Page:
We can safely say that it requires skill and insight to obtain this 'golden ratio', especially within such a short timeframe. The tactic the account has used to obtain this ratio does neatly align with the guidelines in a widely circulated Pastebin Document for Advanced meme warfare. Under the section 'outreach', we find the following guideline for gaining followers for your 'activists acounts'. "FOLLOW / UNFOLLOW. This is the essence of gaining free social media traffic. You want to follow a hundred or so people every day per account, and unfollow the ones who don't follow back after a couple days. After a few weeks, you'll have #XXX - #XXXX followers per account." If we again look at the followers-following ratio in Social Blade, we see exactly this strategy unfolding.
All this is politically relevant, not only because it creates a pro-Trump micromedium with a large audience, but also because the larger one's following is, the more 'relevant' the Twitter algorithms will find the comments of these accounts on for instance Trump's tweets. Since 2016, Twitter does not show these responses in chronological order anymore. They are now personalized, or more concretely, algorithmically reorganized according to their relevance for the person looking at them. Twitter explains it as follows: 'Replies are grouped by sub-conversations because we strive to show you the best content first, and what we think you’d be most interested in. For example, when ranking a reply higher, we consider factors such as if the original Tweet author has replied, or if a reply is from someone you follow.'
The more followers this pro-Trump-activist has, the more chance his responses to Presidential tweets will pop up in the top comments for anyone of his followers, as the algorithm will deduce its 'relevance' for them. The more followers an activist has, the more they will be able to help the president in his claim on 'the voice of the people'. The affordances of social media thus shape a new type of activism. This activism not only focuses on 'fast' responses, but also on increased interaction and on building a bigger audience reach.
Social media and the political battle field
Social media have become important political battlefields, and this discursive war is not only a pro-Trump war, other activists (and opportunists) have joined the battlefield as well. Anno 2018, Trump cannot tweet anymore, without receiving an enormous backlash. Every single tweet receives - next to retweets and hearts - an avalanche of critical comments within minutes.
People like the twin brothers - Brian and Ed Krassenstein and like @ChristopherJZelo have proven to be masters at this game. No matter if you follow them or not, chances are high that you will encounter their comments first under Trump's tweets. The brothers have a long history in the (scammy) digital economy, and clearly understand the Twitter ecology. Just like the MAGA-activists, they are able to push their comments into virality, obtain an excellent follower-following ratio and build a huge audience themselves while doing this.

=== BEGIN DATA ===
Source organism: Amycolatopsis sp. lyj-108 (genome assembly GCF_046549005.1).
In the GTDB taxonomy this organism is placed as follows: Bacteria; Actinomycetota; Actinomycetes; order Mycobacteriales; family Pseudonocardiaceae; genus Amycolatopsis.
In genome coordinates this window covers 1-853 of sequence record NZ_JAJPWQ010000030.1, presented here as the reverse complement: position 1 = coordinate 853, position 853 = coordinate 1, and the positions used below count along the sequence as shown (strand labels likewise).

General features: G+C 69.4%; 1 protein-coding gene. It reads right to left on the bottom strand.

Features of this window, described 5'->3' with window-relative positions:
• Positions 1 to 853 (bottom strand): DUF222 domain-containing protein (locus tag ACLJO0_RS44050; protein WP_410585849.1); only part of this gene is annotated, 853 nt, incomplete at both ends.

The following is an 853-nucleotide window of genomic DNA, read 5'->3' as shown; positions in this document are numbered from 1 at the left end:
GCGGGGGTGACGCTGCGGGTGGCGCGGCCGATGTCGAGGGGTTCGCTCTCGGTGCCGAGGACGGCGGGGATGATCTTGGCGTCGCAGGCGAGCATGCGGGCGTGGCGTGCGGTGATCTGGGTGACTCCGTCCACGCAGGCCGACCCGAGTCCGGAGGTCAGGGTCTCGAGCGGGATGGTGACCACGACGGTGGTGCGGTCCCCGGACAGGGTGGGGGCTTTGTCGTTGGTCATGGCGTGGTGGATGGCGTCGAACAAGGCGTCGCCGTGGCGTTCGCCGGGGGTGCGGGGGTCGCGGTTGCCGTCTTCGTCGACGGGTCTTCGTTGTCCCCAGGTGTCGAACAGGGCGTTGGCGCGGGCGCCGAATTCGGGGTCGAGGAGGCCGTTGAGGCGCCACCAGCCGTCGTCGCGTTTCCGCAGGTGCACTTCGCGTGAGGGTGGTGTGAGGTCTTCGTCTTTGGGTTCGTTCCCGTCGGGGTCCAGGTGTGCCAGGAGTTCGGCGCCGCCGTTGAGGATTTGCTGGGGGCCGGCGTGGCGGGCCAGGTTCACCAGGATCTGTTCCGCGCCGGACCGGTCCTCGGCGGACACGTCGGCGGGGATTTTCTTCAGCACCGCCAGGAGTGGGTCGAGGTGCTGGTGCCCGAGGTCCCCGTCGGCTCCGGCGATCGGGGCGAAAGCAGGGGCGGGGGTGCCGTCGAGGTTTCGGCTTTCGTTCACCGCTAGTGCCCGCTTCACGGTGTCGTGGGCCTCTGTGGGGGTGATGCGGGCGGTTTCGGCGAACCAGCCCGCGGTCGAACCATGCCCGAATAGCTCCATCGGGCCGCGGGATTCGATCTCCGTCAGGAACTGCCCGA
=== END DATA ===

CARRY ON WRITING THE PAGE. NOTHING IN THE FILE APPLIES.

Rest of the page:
It's also here that we see how social media, their algorithms and affordances reshape the political field. New kids on the block - like the twin brothers Krassentein - can now, without any party or movement behind them, claim an important place in the political field. What's more, they can take up 'activism' for their own profit. @ChrisJZulo's primary aim, for instance, seems to be to sell his book and his TagAmericaBlue.com - merchandise and the brothers Krassenstein promote their own website Hillreporter.com.
Their understanding of the protocols and algorithms of Twitter gives them a huge voice against Trump, but they do not seem to be part of a broad movement or party. At the same time, they partially shape the resistance against Trump. It is their algorithmic voice, that creates the necessity for 'pro-Trump'-activist to build and maintain their own network of 'algorithmic activists'. Dominating the comments underneath and thus making sure that pro-Trump-comments are pushed to relevance is an endless battle of producing comments that resonate, made by accounts who have a large following. This can be done by 'real accounts' of celebrities or key activist figures within their niche (see for instance how Paul Joseph Watson from Infowars does this) or by setting up activist accounts and 'farm them steadily'.
Understanding algorithmic populism
Populism in the age of digitalization has fundamentally changed. Citizens and human and non-human activists all co-construct the Message of the populist and the resistance against it. Algorithmic activism has become a key ingredient in the construction of the 'voice of the people'. Activists for or against the 'populists' are engaged in an endless algorithmically shaped battle to co-construct the 'voice of the people'.
In its most elaborate form, the construction of the populist voice consists of huge bot networks, backed up by many militants, databases and financial means to fully exploit the affordances of social media. This type of professionalized activism is not unique, it has and will become key in the political battles of the future.
Digitalization forces us to look at populism as a digitally mediated communicative relation. Populism cannot be studied by only looking at the input-side anymore. The uptake is at least as important.